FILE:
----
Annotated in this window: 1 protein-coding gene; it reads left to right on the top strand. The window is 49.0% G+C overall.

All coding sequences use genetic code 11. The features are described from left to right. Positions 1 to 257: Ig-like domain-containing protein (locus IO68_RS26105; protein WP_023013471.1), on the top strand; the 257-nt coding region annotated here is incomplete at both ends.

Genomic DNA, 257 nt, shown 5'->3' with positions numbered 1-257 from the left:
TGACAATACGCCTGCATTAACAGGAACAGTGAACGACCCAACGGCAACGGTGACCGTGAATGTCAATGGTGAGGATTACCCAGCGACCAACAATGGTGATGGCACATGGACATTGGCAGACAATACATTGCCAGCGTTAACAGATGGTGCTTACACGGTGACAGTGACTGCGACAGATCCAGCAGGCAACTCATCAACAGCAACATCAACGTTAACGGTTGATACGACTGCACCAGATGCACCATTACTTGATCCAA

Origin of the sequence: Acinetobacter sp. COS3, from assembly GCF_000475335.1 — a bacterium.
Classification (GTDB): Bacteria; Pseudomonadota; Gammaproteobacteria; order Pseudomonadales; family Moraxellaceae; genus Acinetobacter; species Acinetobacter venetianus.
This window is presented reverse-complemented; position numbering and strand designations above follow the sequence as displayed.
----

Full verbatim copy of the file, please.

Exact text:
Annotated in this window: 1 protein-coding gene; it reads left to right on the top strand. The window is 49.0% G+C overall.

All coding sequences use genetic code 11. The features are described from left to right. Positions 1 to 257: Ig-like domain-containing protein (locus IO68_RS26105; protein WP_023013471.1), on the top strand; the 257-nt coding region annotated here is incomplete at both ends.

Genomic DNA, 257 nt, shown 5'->3' with positions numbered 1-257 from the left:
TGACAATACGCCTGCATTAACAGGAACAGTGAACGACCCAACGGCAACGGTGACCGTGAATGTCAATGGTGAGGATTACCCAGCGACCAACAATGGTGATGGCACATGGACATTGGCAGACAATACATTGCCAGCGTTAACAGATGGTGCTTACACGGTGACAGTGACTGCGACAGATCCAGCAGGCAACTCATCAACAGCAACATCAACGTTAACGGTTGATACGACTGCACCAGATGCACCATTACTTGATCCAA

Origin of the sequence: Acinetobacter sp. COS3, from assembly GCF_000475335.1 — a bacterium.
Classification (GTDB): Bacteria; Pseudomonadota; Gammaproteobacteria; order Pseudomonadales; family Moraxellaceae; genus Acinetobacter; species Acinetobacter venetianus.
This window is presented reverse-complemented; position numbering and strand designations above follow the sequence as displayed.